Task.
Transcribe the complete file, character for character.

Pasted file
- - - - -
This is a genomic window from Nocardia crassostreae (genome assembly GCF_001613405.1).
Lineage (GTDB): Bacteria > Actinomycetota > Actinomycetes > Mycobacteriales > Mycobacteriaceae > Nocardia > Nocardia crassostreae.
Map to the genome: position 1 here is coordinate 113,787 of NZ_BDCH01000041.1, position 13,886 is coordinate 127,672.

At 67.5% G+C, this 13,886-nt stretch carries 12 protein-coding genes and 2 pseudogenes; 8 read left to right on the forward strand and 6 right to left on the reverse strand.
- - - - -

This is a genomic window from Nocardia crassostreae (genome assembly GCF_001613405.1).
Lineage (GTDB): Bacteria > Actinomycetota > Actinomycetes > Mycobacteriales > Mycobacteriaceae > Nocardia > Nocardia crassostreae.
Map to the genome: position 1 here is coordinate 113,787 of NZ_BDCH01000041.1, position 13,886 is coordinate 127,672.

At 67.5% G+C, this 13,886-nt stretch carries 12 protein-coding genes and 2 pseudogenes; 8 read left to right on the forward strand and 6 right to left on the reverse strand.